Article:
Infiniti LE Concept at the New York Auto Show

Infiniti LE Concept Of all the automakers, Nissan-Renault has placed the biggest bet on electric vehicles. The partners have gone on record saying they intend to sell 1.5 million electric vehicles by 2016, and believe EVs will have a 10 percent market share by 2020.

Not surprising then, that Nissan's premier division, Infiniti, also gets electric marching orders, and the first Infiniti EV will be a production version of a concept that got its world debut at the New York International Auto Show — the Infiniti LE Concept. Nissan president Carlos Ghosn had the honours of revealing the Infiniti LE and stated that the sleek sedan is “85 percent accurate to what you will be able to drive in the next 24 months.”

The first aspect of LE to point out is that it is not a re-badged Nissan LEAF. Far from it.

“The challenge to the engineers and designers was to make it nothing like the Leaf,” noted Andy Palmer, a Nissan vice-president with a lot on his plate, including global operations of Infiniti.

Palmer said LE Concept diverges from LEAF most in two technical areas — aerodynamics and weight savings.

LE features lightweight aluminum body panels. Its coefficient of drag is a fantastic 0.25.

Infiniti-LE-concept_i02 Infiniti also decided that its first EV had to be on a platform designed specifically for electric power. “When you make a transformation, you end up putting the battery where the fuel tank is, and end up with awful weight distribution,” said Palmer. “We will not put an Infiniti badge on something that doesn't ride and handle properly.”

It should accelerate properly too, thanks to an e-powertrain with 240 lb-ft of torque, juiced by a 24 kWh lithium-ion battery pack. A full charge is expected to give the LE a range of 160 km (100 miles).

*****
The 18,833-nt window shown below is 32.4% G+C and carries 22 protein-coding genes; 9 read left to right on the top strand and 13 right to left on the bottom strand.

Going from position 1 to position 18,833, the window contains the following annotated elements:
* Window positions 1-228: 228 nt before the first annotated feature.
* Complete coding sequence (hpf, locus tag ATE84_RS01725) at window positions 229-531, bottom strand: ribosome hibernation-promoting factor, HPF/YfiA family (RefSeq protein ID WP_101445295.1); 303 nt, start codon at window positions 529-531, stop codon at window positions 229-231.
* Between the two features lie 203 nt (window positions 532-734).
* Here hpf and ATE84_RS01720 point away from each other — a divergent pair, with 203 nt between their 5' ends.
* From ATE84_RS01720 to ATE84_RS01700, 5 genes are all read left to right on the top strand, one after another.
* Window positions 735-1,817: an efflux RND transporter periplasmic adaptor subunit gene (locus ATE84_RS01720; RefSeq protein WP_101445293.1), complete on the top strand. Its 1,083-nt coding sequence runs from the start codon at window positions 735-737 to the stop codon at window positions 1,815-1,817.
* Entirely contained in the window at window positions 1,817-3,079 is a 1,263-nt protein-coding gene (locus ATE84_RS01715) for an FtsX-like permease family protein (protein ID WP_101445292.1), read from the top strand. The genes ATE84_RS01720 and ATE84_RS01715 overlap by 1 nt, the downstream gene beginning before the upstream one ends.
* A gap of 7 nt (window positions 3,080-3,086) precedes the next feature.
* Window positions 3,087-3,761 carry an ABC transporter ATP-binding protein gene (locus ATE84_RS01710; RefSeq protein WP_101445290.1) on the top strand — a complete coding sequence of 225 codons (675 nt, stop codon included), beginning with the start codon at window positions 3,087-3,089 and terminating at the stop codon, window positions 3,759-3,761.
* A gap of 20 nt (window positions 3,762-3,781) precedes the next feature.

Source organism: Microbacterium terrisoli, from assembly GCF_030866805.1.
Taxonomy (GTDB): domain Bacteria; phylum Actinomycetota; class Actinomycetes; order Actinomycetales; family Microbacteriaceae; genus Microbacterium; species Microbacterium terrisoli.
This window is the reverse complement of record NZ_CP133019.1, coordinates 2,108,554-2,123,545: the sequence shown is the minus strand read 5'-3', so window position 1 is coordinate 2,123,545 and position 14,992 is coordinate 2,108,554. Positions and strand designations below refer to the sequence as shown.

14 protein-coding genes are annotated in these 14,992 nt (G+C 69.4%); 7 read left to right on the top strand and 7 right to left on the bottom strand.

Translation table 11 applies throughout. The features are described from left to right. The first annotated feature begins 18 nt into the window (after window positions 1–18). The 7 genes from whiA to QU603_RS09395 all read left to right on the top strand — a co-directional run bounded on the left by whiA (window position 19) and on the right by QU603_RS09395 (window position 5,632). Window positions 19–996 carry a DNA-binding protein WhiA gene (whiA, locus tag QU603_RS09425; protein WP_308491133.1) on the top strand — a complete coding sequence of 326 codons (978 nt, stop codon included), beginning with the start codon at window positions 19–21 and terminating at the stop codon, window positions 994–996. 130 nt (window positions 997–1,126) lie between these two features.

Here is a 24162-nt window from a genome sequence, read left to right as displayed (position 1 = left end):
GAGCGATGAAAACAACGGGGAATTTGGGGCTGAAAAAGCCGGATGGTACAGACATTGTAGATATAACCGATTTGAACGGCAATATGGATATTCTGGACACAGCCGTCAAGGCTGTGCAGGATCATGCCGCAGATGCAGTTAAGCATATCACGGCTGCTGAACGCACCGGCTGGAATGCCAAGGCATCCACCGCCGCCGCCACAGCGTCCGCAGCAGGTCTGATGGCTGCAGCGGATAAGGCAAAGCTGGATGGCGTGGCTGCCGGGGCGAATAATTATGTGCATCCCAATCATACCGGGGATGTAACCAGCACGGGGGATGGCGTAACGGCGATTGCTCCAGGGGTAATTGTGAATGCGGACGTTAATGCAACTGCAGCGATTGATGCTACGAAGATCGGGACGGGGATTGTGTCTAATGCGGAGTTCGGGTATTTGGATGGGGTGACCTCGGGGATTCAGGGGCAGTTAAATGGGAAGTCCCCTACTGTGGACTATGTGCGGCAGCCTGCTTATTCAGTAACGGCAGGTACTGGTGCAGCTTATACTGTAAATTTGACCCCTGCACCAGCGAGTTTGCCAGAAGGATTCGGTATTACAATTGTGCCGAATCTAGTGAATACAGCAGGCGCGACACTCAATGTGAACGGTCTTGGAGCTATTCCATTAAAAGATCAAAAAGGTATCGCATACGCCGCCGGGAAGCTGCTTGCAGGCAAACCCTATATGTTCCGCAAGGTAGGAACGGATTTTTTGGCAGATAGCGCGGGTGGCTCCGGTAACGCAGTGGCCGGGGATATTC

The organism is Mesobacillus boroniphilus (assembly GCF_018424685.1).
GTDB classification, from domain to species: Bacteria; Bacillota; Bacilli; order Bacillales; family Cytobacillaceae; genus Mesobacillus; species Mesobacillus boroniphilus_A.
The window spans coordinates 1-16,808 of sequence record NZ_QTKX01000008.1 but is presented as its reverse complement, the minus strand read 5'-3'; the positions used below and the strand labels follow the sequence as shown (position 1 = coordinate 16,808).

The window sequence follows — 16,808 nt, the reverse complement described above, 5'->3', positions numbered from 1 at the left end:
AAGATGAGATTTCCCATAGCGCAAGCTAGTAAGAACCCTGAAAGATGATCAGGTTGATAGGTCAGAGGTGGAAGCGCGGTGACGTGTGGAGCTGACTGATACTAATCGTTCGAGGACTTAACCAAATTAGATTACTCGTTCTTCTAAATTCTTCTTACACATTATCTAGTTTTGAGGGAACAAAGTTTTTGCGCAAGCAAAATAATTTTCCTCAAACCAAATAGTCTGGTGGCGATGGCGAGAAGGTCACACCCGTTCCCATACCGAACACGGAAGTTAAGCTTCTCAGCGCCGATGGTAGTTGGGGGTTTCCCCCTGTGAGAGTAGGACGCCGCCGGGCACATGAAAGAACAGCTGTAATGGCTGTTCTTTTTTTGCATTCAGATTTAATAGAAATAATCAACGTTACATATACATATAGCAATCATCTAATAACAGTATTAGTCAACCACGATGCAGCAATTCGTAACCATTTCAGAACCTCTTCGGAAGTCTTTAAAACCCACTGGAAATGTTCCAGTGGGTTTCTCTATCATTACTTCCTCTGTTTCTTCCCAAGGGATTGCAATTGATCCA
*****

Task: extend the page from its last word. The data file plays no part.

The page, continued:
The LE can be plugged in via a receptacle behind the Infiniti badge on the grille. But it also features wireless charging. In fact, if all goes according to plan, the LE should be the first production vehicle with a built-in wireless charging system.

Wireless charging via “inductive” energy flow has been around for decades. A lot of people have inductive stoves. One energy coil is connected to an energy source. It creates a magnetic field that excites electrical current in a second coil. In the LE’s case, a coil is located at the rear of the car, and the other coil, the one connected to a power source, could be safely encased on the garage floor.

But inductive systems are usually only 80 percent as efficient in transferring electricity as conventional wired systems.

Infiniti LE Concept Palmer conceded that, but pointed to the “huge amount of convenience” that wireless charging offers to customers. He's got a point. Just roll into your garage, and if you've bookmarked the parking place in the GPS, the Infiniti is ready to “self park" precisely over the charging spot, with a feature called “Intelligent Park Assist.”

But Palmer is most proud of the concept’s sleek bodylines. He noted it was extremely difficult to achieve those precise, sharp lines, in the aluminum body panels. Three times they started again, to make sure this all electric car was all Infiniti and all luxury.